Health insurance agents and brokers will no longer be getting paid to tell sick people about a government-backed health insurance plan that can't turn them down.
The Centers for Medicare and Medicaid Services is ending a program at the end of this month that gave $100 to agents and brokers who referred customers to the Pre-Existing Condition Insurance Plan, which was created by the health care reform law President Barack Obama enacted in 2010. The PCIP, as it's known, was designed as to provide help to people who can't find affordable health insurance because of their medical histories.
The PCIP's performance has been underwhelming: enrollment remains far below expectations even as the $5 billion set aside for the program is spent faster than predicted. Through the end of February, 56,257 people had PCIP benefits. This represents a tiny portion of the 50 million Americans who are uninsured and is far below the 200,000 to 375,000 people who were projected to join the Pre-Existing Conditions Insurance Plan. Moreover, each PCIP enrollee is costing almost $29,000 a year, which is more than twice government estimates from 2010.
To address lackluster enrollment in the program, the Obama administration announced in May 2011 it would start paying insurance agents and brokers $100 when they helped an eligible person obtain coverage through the program. The approach mirrors how private health insurance companies pay commissions to agents and brokers who send business their way.
The fees were among several changes made to the program to boost enrollment, including reducing premiums and relaxing the rules for who is eligible, though a person still must be uninsured for at least six months to get benefits.
Steve Larsen, the director of the administration's Center for Consumer Information and Insurance Oversight, announced the end of the referral fees during a conference call with industry representatives two weeks ago, said Ryan Young, the senior director of federal government affairs for the Independent Insurance Agents & Brokers of America, a trade group. LifeHealthPro, an industry trade publication, reported on the agency's announcement last week.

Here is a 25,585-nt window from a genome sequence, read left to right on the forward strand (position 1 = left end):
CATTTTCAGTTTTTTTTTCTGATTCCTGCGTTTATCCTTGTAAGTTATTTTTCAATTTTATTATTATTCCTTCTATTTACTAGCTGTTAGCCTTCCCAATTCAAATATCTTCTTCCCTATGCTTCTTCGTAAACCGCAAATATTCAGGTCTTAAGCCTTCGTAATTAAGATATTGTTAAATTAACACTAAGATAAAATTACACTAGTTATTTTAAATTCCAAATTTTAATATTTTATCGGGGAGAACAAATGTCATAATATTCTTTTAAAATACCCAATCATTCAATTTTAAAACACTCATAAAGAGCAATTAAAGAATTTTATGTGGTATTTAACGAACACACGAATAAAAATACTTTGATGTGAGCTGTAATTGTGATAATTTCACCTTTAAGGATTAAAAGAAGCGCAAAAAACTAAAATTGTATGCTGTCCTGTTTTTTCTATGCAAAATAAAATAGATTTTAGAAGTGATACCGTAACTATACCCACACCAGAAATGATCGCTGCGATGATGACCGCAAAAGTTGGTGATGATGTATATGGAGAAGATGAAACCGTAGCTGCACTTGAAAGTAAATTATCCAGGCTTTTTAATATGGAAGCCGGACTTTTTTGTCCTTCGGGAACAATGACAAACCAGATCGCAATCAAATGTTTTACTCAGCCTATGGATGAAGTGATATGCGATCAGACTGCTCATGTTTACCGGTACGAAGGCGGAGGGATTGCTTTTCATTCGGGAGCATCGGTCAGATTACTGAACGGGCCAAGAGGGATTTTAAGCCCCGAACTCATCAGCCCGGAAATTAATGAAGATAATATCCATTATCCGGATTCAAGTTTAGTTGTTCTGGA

"They just said enrollment's up to where we want it to be, basically, and we don't need your services anymore," Young said. "We didn't really appreciate how it was communicated to us so suddenly." Between April 30, 2011 and Feb. 29, 2012, enrollment in the Pre-Existing Condition Insurance Plan grew from 21,454 to 56,257, according to the Centers for Medicare and Medicaid Services.
The fees helped grow the program, according to the Obama administration. "We know that agents and brokers played a role in boosting the awareness of and increasing enrollment in PCIP during this campaign, and on average, about 10[%] to 15% of enrolled applications to the federal PCIP involved an agent that qualified for the fee," CMS said in a written statement. "We have seen increases in awareness and enrollment. More people know about PCIP."
There are 36 million to 122 million Americans who have a pre-existing condition that could give a health insurance company an excuse to refuse them coverage, offer them a plan that covers everything but their pre-existing condition or charge them an exorbitant rate, according to a new report by the Government Accountability Office. Unless repealed by the Supreme Court or Republicans, the health care reform law will prohibit all insurance companies from denying health benefits because of pre-existing conditions beginning in 2014. The PCIP will expire at that time.
Arthur Delaney contributed to this report.
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